Children hold a special place on Mount Ikoma
By Richard Trombly
With additional reporting by Jude Jiang
While tourists seek out the hustle and bustle of Namba markets, the historic sites at Osaka Castle or day trips braving the crowds to see the deer in Nara, they overlook the natural and cultural wonders that exist in-between. From anywhere in Osaka, you can look eastward and see an inviting ridgeline centered on the 642-meter-tall Mount Ikoma which divides Nara and Osaka.
It is worthy simply as a nice day hike with the family or friends but it has added treasures. On top of Mount Ikoma, the summit holds the Ikoma Sanjo Amusement Park that was built in 1929. The park rides are really only for young kids, but since the park entry is free, it is a great place to stroll about and the park has had a recent face lift that did not destroy its historic charm. There is also a cat and dog petting zoo that claims to house various furry friends from around the world. Hours are seasonal so it is best to call ahead.
If climbing up those 600 meters does not sound fun, there is another bonus. Just a short walk from the Ikoma Station of the Chou-line metro and Kintetsu railway is a cable car to the summit and amusement park. The Kintetsu Ikoma Cable Car, opened in 1928, is the oldest commercial cable car line in Japan running from Toriimae station up the mountain to Ikoma Sanjo. Some of the cars retain a classic look while some have been tailored to look like a dog or cat for the younger park guests. Kids will often ask the conductor to make the animals “talk” so as the dog and cat cable cars cross each other the cat calls out “nyao nyao” and the dog responds “won won.” After passing through the Ikoma hillside community and up to Hosan-ji, you must transfer to reach the top.
Long before the temple was built, Mt Ikoma was already venerated by the local people. It became a training site for Buddhist monks as early as 665. The temple, dating back to the Edo Period, is dedicated to Kangiten. This god is usually depicted as an elephant figure similar to the Hindu Ganesha, and is known for wisdom, joy and prosperity which made Kangiten popular amongst merchants and entertainers.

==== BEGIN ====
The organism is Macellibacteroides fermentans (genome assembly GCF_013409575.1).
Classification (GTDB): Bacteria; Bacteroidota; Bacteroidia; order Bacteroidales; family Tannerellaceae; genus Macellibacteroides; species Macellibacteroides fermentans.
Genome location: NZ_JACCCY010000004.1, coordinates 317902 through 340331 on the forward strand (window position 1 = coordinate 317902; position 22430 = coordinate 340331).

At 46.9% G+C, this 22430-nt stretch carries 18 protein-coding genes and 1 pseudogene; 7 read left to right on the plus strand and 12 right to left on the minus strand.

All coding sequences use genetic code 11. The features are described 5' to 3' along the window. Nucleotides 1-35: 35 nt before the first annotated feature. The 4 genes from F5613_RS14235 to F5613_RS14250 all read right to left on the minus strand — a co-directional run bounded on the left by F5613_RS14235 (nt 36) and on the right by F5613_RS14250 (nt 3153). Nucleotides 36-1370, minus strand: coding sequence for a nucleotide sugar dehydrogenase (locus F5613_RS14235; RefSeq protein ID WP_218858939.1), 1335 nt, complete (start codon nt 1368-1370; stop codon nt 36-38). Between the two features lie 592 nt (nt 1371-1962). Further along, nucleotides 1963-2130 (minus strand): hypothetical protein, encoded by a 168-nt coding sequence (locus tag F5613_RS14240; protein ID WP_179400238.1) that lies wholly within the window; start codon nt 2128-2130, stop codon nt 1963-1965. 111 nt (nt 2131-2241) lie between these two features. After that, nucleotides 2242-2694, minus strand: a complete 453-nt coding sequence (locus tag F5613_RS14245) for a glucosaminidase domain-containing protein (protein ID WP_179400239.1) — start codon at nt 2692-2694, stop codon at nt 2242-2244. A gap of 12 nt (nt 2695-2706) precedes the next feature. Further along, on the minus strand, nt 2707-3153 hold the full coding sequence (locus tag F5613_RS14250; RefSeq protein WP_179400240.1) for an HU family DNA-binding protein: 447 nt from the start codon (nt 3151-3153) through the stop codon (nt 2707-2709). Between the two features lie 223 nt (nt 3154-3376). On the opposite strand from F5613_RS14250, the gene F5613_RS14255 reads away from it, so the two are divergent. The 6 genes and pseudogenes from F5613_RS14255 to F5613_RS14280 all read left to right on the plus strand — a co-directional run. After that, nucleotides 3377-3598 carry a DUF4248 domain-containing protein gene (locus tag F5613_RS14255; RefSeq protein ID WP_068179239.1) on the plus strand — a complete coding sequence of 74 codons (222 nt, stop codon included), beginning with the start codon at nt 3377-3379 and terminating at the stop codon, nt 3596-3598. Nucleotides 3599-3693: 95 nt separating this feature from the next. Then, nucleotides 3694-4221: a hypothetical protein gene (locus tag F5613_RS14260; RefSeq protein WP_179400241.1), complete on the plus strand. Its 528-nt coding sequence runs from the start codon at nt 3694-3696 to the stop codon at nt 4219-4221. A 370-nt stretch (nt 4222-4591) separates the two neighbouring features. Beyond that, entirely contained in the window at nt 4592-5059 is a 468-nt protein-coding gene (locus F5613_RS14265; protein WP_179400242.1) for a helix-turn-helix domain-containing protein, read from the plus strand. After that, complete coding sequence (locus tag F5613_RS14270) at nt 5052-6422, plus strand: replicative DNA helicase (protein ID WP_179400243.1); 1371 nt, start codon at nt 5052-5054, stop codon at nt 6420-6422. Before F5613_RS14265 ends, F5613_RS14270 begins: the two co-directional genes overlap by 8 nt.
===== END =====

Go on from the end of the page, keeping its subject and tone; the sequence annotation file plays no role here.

Small pilgrimages from Osaka or Nara brought worshipers here, so there developed a hillside village and a variety of shops, restaurants, entertainment venues and guesthouses along the slopes that have been serving religious pilgrims and visitors ever since. However, unlike some crowded tourist sites, the shops are low key and there are no tour buses discharging throngs of temple visitors. On most days you will only meet a few other climbers, many taking a rest over a cup of coffee or a meal.
Climbing through the community, the lanes are very narrow and steep and even become a staircase in places. There are some traditional buildings maintaining echoes of historical architecture and the view of the Osaka cityscape is impressive. Soon you rise above the last outpost of civilization alongside the Hozanji station of the cable car line.
Ascending to the temple, there is a broad stairway but there are also winding forest paths which lead to the temple grounds. There are some unique features here. While the dark wooden framed structures with white stucco walls and grey ceramic kawara-tiled roofs are of typical Japanese temple construction, the altar and prayer halls are constructed from brown wooden walls with bark roofs which are indicative of Shinto shrines. A seated Buddha commands an alcove in the cliff behind the main hall. There is an outlook over the valley as well.
A trail rising up behind the main hall leads through the peaceful forests on its winding way up to the summit. It is a steep climb through thick groves of bamboo or tall cedars with the silence only broken by bird calls and the cheerful murmurs of mountain springs tumbling down the slopes.
If you ascend the trail you will pass many smaller shrines and there are many statues of Jizo and other Buddhist figures. Jizo are usually stone-carved statues of a bodhisattva that is a spirit protecting known for travelers so they are often located at pilgrimage destinations and boundaries, both physical and spiritual. These figures are also often depicted with children or even holding an infant because they are seen as protectors of children, especially the spirits of those children who passed away young. You will see hats, gloves or bibs on many of the Jizo. Women make these clothes, often carefully knitted, as religious devotion however several of the Jizo here are wearing a sweater or hat, from a departed child, placed with care by grieving parents. There are offerings not only of fruits but also of children’s’ beloved toys.
On September 23 each year, the hillside and village is filled with worshipers, revelers and vendors celebrating the Ikoma Shoten Equinox Lantern Ceremony. A vast array of lanterns and candles adorn the mountain steps and paths lighting the autumn night in celebration.